PLYMOUTH, Minn. (WCCO/CNN) - For Jews all around the world, Wednesday was different from all other nights. It was the start of Passover, marked by the traditional Seder.
This year’s Seder was certainly different from all other years. Being together while stuck apart, digital dinners with family and friends have helped bridge the physical gap caused by COVID-19.
For those in the Jewish faith, “It is definitely bittersweet,” said Rabbi Jeremy Fine of the Temple of Aaron.
That connection was of utmost importance Wednesday.
“Passover Seders are the most observed Jewish ritual,” Fine said.
“So generally we’ll get together with lots of family, probably around 20 people on average,” Mark Divine said.
That’s still happening for the Divine’s family and relatives - only over Zoom.
Computers and tablets have joined the traditional Seder set up at the dinner table, allowing them to still share in song and readings.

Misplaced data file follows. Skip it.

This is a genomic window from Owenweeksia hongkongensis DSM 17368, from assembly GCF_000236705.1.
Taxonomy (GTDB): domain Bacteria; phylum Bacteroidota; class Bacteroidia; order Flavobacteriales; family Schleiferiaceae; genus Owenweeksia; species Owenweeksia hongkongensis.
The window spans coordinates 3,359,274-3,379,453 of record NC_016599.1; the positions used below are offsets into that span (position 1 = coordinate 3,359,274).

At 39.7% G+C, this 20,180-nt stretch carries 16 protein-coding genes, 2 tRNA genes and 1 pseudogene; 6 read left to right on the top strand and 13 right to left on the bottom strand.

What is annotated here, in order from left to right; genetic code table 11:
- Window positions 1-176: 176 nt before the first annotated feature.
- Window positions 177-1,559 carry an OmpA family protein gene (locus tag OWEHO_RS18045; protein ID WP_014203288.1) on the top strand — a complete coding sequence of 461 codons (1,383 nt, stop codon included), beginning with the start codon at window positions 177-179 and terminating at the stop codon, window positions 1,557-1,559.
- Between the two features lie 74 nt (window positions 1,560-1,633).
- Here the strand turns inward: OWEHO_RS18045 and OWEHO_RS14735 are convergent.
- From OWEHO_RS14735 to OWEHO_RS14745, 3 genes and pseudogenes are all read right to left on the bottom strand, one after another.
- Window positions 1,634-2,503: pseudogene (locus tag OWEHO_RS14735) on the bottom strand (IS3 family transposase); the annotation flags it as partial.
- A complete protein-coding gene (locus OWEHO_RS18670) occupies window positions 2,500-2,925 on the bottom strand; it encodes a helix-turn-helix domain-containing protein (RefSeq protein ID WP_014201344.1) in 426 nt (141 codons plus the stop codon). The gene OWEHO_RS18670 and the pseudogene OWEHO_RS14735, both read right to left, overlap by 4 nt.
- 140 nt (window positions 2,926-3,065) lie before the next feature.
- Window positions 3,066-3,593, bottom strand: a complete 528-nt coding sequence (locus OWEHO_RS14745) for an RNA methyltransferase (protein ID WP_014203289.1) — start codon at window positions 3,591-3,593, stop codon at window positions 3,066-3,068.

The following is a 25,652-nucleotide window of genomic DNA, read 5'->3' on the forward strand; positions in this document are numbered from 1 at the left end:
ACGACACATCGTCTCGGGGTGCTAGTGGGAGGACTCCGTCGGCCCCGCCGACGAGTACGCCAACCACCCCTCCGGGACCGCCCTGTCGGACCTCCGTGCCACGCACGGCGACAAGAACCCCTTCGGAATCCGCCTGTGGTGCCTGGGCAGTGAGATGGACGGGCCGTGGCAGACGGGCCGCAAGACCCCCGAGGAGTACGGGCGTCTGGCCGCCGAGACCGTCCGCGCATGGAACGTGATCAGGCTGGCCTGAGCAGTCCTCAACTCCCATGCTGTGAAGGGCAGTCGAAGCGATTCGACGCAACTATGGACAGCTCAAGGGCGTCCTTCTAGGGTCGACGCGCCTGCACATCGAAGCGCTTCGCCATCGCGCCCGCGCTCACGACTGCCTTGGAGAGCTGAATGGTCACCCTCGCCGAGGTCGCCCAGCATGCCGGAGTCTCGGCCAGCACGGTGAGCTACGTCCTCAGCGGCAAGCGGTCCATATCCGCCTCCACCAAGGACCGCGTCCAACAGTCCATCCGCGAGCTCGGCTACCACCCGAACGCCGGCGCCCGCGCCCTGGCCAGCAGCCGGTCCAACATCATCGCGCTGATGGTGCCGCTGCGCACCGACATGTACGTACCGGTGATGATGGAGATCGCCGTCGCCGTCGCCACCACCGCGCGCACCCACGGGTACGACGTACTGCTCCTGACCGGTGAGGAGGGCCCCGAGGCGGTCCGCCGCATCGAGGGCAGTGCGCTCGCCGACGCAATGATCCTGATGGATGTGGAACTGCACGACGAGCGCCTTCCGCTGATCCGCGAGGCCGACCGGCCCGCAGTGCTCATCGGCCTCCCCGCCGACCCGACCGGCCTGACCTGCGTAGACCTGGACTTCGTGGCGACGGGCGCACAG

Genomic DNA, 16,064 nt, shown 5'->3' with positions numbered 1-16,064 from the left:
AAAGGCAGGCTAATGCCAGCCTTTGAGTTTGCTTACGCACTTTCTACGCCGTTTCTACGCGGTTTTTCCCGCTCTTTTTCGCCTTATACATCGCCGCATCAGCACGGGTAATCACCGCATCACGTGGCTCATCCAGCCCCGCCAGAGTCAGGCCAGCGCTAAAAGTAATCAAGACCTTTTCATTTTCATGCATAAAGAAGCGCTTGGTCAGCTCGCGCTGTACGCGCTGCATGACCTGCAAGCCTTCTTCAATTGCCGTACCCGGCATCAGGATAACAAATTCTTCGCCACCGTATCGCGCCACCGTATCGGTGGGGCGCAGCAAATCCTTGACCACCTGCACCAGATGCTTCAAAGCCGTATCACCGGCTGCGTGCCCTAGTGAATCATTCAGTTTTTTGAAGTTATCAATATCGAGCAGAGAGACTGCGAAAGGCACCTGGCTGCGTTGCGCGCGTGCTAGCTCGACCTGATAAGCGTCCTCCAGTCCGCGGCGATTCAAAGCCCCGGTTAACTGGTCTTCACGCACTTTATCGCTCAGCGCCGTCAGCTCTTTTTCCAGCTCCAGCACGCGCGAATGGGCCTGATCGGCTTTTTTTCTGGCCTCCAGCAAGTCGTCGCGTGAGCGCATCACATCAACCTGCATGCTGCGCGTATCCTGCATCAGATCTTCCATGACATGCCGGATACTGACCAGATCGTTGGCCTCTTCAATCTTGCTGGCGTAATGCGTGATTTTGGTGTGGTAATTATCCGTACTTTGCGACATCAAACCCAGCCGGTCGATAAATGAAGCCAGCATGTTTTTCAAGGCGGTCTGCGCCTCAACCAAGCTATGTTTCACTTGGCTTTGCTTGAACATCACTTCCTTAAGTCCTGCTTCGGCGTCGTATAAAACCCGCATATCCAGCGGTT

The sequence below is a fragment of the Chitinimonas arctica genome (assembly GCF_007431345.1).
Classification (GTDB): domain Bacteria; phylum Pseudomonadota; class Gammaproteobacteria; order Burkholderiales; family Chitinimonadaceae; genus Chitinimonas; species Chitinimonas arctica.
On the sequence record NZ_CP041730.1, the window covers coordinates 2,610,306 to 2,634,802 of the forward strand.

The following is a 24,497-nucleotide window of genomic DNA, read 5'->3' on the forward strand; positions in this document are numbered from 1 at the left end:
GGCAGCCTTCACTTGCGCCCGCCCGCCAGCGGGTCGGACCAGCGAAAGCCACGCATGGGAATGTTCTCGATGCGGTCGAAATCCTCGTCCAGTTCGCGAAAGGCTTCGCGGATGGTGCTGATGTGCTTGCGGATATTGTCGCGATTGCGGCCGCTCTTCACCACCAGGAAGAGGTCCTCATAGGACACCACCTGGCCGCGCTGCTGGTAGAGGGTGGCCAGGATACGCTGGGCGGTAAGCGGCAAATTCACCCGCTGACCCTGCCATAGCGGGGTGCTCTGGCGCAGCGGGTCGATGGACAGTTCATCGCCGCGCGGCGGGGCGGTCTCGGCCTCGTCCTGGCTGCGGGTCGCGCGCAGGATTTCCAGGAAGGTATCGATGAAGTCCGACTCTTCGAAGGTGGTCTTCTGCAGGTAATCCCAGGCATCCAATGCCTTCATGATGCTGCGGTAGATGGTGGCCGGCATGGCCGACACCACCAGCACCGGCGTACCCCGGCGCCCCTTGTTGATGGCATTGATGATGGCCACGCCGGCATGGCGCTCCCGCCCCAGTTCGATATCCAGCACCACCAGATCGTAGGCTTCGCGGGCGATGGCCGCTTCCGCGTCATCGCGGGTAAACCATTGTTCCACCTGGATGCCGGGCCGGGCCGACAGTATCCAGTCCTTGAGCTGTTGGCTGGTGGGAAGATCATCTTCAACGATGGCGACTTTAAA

“It’s definitely a weird feeling, but we feel lucky that we can find ways to still connect and have some sort of normalcy,” Allie Divine said.
It’s something many could use right now.
“So I think the Seder will serve as a moment for an opportunity for people to break and forget about what’s going on in the world.” Fine said.
He said meeting virtually will be emotionally tough but “there’ll be funny moments, too.”
Relatives once deemed too far to come visit are now dining together, side by side.
“It actually might impact how we do things moving forward,” Mark Divine said.
Passover ends on April 16.